Join groups and push your business through word of mouth. Offer gift certificates to your business at raffles or fund raisers to get your neame out there. Put fliers on doors in your neighborhood or at local bullitin boards or businesses.
    Good luck and just go for it!

  9. User avater
    artfulenterprises | | #9

    To young budding "designers" who seek a career in fashion or any other art discipline, I say make sure you include a few good business and marketing courses in your educational curriculum. It can make all the difference in developing a realistic perspective on your chosen path and ultimately, your success or failure with any entrepreneurial endeavors.

  10. Snikwas | | #10

    Hi There - I would totally agree with all of the above & as for the dressmaker's dummy - or stand - as we called it, get the very best you can afford & if its for yourself,(although ideally one in different sizes is good)get a smaller size than yourself & pad it up to your exact measurements. Each term at college we did this so we all had our own for the duration of our course. Interestingly I first took this C&G course at Art college, & hated working on the stand with fabric. Much later as an adult, I retook the course - with the intention of teaching afterwards- & absolutely loved working with fabric freely on a stand. I felt so much more confident with it, & also one of the adult pupils had worked at Liberty in London for years - so her input - without formal training - was brilliant. She taught the tutor more than one useful trick, as well as making our course great fun & much more interesting.

  11. missquilty | | #11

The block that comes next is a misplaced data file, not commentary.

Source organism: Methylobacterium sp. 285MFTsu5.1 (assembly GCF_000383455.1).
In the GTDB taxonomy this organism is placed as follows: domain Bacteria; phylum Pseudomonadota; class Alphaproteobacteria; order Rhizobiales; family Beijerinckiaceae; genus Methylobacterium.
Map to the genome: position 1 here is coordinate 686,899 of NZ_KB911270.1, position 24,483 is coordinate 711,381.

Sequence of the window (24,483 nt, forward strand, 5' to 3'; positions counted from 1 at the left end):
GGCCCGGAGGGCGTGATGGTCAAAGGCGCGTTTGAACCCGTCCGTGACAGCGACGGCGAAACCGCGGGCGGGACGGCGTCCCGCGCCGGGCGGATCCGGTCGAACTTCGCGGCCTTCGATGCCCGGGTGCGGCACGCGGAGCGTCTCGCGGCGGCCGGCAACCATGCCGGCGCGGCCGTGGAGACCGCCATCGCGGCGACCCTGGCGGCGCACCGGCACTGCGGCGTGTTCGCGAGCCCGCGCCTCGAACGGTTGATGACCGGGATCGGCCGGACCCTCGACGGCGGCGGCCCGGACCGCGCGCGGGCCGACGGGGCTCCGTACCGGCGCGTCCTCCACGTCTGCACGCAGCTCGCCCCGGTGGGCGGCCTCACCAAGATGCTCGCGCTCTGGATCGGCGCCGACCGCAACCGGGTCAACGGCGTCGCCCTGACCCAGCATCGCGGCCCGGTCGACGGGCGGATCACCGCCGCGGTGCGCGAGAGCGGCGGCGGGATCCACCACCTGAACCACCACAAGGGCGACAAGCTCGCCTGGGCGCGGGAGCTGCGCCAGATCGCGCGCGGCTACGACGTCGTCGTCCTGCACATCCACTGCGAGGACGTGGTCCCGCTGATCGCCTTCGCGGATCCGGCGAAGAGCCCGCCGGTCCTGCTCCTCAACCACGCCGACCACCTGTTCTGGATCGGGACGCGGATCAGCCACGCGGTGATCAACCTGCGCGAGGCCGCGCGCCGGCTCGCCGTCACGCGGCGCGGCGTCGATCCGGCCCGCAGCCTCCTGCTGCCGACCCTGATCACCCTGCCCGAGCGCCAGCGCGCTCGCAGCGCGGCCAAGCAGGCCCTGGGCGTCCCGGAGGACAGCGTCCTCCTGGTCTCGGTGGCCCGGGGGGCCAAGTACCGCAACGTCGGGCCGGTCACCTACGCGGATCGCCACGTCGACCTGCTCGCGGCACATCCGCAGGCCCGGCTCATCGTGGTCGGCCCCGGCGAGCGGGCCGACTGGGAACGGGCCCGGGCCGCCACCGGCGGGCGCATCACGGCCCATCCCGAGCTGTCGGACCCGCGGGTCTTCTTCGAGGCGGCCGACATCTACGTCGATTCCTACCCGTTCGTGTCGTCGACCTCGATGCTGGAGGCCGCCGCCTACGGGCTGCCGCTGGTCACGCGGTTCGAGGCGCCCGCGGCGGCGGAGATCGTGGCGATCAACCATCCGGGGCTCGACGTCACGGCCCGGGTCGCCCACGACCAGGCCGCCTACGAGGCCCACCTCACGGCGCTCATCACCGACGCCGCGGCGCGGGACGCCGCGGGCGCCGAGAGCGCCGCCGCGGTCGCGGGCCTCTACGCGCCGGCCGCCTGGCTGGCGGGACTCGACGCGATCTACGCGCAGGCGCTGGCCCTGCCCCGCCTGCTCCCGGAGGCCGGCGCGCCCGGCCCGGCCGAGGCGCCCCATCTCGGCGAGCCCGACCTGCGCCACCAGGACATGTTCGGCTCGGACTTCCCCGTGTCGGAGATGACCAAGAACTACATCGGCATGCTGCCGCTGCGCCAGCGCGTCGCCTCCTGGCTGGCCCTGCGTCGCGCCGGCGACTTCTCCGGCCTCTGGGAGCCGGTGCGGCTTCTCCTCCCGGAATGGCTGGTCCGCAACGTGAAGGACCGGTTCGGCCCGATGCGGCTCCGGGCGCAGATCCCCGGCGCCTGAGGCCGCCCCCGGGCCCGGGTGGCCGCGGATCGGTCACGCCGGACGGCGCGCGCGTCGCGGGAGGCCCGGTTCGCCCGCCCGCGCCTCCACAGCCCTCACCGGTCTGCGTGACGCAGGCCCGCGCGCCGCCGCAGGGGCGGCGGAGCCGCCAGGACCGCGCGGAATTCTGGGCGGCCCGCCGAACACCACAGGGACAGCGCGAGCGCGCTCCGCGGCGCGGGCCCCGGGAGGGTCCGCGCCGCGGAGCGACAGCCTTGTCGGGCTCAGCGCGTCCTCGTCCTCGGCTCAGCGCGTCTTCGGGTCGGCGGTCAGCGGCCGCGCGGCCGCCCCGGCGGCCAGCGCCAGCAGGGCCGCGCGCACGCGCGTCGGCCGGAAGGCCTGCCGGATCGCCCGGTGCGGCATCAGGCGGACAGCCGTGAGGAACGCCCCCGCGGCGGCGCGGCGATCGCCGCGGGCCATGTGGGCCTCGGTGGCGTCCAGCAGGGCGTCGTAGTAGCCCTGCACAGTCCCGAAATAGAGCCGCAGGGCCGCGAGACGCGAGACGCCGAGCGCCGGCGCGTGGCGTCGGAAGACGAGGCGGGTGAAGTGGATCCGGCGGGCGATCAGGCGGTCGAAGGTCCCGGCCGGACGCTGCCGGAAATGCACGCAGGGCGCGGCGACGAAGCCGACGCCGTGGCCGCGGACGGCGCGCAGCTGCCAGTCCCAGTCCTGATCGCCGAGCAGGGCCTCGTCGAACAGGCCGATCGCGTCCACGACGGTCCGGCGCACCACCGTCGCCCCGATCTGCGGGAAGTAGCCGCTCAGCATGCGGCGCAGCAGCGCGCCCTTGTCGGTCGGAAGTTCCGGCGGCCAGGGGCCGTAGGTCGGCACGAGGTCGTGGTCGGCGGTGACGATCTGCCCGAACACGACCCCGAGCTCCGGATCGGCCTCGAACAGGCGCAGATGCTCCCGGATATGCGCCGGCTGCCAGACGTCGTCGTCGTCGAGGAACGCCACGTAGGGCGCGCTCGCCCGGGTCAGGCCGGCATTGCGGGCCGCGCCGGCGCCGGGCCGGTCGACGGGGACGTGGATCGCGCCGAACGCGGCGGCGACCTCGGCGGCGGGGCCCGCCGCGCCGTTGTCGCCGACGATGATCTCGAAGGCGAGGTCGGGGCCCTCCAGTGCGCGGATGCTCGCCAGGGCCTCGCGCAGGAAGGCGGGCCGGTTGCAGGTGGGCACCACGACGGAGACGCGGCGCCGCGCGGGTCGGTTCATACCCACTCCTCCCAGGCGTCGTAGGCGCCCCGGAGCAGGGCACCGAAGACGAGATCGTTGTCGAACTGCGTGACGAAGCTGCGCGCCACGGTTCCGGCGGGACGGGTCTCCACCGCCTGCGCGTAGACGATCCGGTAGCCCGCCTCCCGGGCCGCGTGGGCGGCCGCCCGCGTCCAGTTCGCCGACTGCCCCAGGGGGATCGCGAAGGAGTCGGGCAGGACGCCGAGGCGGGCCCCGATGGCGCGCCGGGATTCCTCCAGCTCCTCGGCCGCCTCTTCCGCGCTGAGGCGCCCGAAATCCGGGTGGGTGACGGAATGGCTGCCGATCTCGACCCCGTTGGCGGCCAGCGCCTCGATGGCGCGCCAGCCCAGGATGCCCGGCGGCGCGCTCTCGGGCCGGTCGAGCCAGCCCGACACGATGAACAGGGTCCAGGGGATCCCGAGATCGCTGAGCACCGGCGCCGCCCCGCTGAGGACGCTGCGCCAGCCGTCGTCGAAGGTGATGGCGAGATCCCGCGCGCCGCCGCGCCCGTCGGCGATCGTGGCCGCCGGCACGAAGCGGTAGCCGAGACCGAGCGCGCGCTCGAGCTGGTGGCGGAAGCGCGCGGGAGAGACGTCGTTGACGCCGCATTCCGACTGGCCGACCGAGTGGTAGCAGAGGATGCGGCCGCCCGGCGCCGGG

I have sewn since I was about 10 years old, so that makes over 55 years of stitching. I am so thankful that my mother helped me make garments without patterns, that I could wear to school. When I learned how to use patterns at school, I still tended to tweak them to suit myself, but never would have admitted to being a designer. I sewed many thousands of garments over the years, and supported myself for a large number of years by dressmaking. One little trick I used was to ALWAYS read the pattern guides, if there was a feature I did not know how to do, and I did not attempt to even start the actual construction until I had it down in my brain. By the time I started sewing, I had zero concerns about making an error and ruining any of a customers fabric. Another tip I always encouraged my young students, was to not be afraid to undo seams if they were not right. Taking out stitches is just as important to learn as putting them in. There is no shame in "unsewing". I can honestly say that the greatest thrill I got while running my dressmaking business, was when a client came to try on new items, and walk out with those garments on for the day!! Don't forget to do the mundane things concerning learning and practicing, and your rewards will be many.